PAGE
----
GLOSSARY OF TERMS
Hand Press Era: period in which books were printed on hand-operated presses using moveable metal type set by hand, roughly between the mid 15th century and the end of the 18th century.
Printing press: a device for applying pressure to an inked surface resting upon a sheet of parchment, paper, or similar writing support, thereby transferring the ink.
Codex: a book constructed of a number of sheets of parchment or paper (or similar materials) folded and nested to form gatherings and bound along one edge. The common form of a book in the Western world after ca. 350 AD.
A technology and system for printing in which multiple identical copies of individual characters and punctuation marks are created and arranged to compose lines for a page.
A long steel bar with a single character carved in relief on the long end. Cutting a punch is the first step in type design and a long and laborious process. To create an entire fount, the punchcutter must replicate this process for every single letter, character, and punctuation mark in the alphabet.
A mold for casting a letter, typically a small rectangular block of copper, onto which a letter-shaped cavity has been struck using a punch.
A two-part mould used for casting hand-made type. Slid together, the two parts of the mould create a cavity that adjusts for varying letter widths. A type caster inserts a matrix for a specific letter into the hand mould and fills the resulting cavity with molten type metal, creating a piece of type.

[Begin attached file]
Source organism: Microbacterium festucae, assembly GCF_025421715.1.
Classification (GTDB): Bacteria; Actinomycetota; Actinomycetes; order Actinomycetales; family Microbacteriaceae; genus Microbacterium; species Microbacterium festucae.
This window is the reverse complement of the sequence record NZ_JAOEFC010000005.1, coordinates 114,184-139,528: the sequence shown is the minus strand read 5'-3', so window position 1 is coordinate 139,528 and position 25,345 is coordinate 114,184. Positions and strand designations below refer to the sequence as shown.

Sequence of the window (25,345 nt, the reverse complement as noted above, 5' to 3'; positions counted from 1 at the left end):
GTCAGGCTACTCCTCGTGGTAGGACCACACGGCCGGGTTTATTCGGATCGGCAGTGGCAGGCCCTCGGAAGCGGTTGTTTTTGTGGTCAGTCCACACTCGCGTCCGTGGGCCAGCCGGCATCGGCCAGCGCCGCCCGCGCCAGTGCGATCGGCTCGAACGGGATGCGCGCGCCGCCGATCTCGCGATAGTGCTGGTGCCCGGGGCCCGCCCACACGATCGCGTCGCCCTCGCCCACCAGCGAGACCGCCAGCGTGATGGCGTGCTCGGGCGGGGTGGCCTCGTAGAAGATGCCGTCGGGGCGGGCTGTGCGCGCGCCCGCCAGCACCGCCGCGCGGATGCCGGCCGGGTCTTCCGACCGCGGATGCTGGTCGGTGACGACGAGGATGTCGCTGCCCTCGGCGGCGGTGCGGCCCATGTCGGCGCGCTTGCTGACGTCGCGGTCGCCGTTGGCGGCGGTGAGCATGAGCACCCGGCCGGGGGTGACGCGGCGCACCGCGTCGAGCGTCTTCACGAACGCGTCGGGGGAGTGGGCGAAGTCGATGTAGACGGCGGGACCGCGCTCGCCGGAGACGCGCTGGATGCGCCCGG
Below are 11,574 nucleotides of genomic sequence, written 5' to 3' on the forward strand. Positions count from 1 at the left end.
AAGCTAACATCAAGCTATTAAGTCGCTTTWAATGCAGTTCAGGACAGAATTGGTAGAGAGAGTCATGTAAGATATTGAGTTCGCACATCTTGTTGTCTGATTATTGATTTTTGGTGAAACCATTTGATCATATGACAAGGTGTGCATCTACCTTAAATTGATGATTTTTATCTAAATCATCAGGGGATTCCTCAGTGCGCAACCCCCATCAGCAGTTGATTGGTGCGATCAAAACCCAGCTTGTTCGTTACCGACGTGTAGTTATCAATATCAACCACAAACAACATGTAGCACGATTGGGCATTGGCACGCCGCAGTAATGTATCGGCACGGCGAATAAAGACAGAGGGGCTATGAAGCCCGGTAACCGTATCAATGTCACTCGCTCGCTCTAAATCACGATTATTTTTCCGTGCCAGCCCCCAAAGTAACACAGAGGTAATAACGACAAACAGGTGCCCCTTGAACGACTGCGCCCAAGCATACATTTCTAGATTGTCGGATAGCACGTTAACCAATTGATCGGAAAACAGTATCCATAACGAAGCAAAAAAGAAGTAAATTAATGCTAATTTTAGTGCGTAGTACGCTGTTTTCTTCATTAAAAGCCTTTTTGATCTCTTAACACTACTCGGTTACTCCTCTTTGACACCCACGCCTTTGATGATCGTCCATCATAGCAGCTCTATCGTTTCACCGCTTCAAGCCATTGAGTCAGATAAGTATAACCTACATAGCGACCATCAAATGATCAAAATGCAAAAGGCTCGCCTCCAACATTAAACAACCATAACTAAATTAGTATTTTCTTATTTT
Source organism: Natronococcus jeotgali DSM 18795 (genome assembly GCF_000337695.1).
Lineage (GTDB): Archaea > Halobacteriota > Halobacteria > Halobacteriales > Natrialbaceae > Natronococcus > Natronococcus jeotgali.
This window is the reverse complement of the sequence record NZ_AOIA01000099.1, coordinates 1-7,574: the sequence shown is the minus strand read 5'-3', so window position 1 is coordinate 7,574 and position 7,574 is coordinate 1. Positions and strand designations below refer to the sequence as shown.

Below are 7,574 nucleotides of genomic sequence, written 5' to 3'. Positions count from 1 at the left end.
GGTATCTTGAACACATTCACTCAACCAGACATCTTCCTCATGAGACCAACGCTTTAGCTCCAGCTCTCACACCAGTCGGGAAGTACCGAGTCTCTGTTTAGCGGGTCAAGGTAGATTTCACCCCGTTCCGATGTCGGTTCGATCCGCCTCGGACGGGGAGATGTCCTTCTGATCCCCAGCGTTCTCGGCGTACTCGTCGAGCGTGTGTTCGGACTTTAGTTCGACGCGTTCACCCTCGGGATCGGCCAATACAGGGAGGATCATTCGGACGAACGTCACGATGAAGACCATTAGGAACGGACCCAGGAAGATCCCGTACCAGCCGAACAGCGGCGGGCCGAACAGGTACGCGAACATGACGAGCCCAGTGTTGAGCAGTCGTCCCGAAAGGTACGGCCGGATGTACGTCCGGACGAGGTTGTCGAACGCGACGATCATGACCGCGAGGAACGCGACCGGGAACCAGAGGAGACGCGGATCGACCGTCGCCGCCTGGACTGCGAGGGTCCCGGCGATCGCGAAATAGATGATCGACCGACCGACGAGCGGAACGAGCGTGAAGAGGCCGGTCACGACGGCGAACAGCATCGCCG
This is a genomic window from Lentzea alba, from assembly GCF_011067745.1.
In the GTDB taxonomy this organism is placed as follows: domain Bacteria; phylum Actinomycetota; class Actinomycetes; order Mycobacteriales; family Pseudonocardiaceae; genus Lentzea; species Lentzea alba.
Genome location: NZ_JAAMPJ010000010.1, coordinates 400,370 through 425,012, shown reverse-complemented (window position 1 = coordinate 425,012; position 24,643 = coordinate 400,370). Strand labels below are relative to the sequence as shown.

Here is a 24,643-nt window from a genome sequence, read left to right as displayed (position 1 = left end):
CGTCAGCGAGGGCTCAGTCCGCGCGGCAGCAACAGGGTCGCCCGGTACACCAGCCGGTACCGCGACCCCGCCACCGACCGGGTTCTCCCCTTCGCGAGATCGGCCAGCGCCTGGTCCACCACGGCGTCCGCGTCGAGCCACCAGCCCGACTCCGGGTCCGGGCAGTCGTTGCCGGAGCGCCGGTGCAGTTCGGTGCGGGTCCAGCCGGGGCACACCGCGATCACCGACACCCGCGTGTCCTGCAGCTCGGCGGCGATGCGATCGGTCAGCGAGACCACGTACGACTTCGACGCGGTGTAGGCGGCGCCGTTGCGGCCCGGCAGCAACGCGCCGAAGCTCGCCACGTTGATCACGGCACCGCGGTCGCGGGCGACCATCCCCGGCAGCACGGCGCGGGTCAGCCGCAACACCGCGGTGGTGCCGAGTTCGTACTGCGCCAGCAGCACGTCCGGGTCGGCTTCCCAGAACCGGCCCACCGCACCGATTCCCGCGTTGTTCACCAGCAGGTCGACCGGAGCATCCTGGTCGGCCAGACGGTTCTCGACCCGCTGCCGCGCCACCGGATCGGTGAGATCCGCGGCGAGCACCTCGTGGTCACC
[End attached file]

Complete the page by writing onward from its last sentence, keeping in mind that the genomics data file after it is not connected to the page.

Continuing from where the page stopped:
Fount (or Font)
A complete set of letters, numerals, and other symbols, cut and cast in the same style and size.
A handheld tray used by a compositor to set individual pieces of type from the case into a line of type. Multiple complete lines are moved from the composing stick to a galley, creating a complete block of text.
A large long tray onto which lines of type are transferred when the composing stick is full. Complete pages of text are moved from the galley into the forme.
The arrangement of all fully composed text blocks to be printed on one side of a sheet, arranged and secured in a chase on the bed of the press, ready to be printed.
A rectangular-shaped frame in which the complete forme for a sheet is locked for printing using wooden furniture and quoins.
A single piece of unfolded, uncut parchment, paper, or similar writing support. During the hand-press era, printing occurred one sheet at a time.
A single sheet of paper (or other writing support), folded in half forms two leaves. The terms recto and verso correspond to the front and back sides of each leaf.
The shape and size of a book, determined by how many times the original sheet has been folded to form its constituent leaves.
Folio = folded once to create 2 leaves
Quarto = folded twice to create 4 leaves
Octavo = folded three times to create 8 leaves
Duodecimo = folded four times to create 16 leaves
Lightly visible lines in laid paper caused by the vertical wires of the paper mould displacing fibers during the paper making process.